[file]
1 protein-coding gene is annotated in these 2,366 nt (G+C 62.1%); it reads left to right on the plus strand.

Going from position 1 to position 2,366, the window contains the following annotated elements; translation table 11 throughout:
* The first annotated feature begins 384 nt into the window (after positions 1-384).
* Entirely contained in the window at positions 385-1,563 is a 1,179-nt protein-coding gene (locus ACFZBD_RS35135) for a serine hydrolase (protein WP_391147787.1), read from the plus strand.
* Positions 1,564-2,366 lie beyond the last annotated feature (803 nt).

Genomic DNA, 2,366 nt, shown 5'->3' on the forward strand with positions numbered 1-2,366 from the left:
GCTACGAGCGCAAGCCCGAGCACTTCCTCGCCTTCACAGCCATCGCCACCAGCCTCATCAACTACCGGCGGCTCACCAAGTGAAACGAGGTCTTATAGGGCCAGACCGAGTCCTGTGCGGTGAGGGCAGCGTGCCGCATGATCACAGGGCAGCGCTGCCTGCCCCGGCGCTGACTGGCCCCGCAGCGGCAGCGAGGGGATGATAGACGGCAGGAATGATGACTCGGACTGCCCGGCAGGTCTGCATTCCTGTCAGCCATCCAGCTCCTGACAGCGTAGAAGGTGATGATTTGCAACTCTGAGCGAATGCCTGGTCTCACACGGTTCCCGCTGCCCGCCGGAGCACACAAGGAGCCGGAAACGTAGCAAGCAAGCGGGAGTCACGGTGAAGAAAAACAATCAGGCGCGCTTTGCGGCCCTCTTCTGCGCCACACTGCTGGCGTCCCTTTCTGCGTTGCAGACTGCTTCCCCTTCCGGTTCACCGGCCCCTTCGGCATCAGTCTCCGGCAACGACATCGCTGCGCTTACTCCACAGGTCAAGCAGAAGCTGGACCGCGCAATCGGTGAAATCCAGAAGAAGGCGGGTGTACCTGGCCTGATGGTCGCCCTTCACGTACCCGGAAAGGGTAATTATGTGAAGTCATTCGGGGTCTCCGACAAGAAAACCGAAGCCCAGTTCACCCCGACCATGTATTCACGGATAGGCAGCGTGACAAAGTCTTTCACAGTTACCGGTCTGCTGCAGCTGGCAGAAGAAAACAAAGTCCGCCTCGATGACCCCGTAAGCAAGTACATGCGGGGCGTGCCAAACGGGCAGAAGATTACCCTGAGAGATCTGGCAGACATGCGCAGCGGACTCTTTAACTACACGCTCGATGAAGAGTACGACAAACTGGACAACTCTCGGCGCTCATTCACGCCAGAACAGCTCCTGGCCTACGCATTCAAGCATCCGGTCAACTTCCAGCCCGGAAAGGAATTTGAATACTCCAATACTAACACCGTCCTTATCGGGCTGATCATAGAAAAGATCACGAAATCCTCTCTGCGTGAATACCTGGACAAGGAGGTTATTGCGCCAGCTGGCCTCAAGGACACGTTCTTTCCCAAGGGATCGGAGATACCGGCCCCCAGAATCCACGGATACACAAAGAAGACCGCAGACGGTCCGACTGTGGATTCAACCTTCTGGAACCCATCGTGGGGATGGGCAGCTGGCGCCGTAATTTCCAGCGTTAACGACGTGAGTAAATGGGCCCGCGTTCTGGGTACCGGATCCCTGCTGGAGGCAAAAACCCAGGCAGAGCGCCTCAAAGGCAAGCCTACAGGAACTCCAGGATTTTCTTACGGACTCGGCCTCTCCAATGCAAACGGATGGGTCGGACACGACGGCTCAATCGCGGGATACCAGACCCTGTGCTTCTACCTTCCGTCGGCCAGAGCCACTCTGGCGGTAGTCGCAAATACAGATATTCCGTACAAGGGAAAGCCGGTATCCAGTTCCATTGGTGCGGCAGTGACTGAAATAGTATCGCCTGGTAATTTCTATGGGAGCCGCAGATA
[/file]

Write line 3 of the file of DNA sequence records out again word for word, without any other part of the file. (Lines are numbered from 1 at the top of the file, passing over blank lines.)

* The first annotated feature begins 384 nt into the window (after positions 1-384).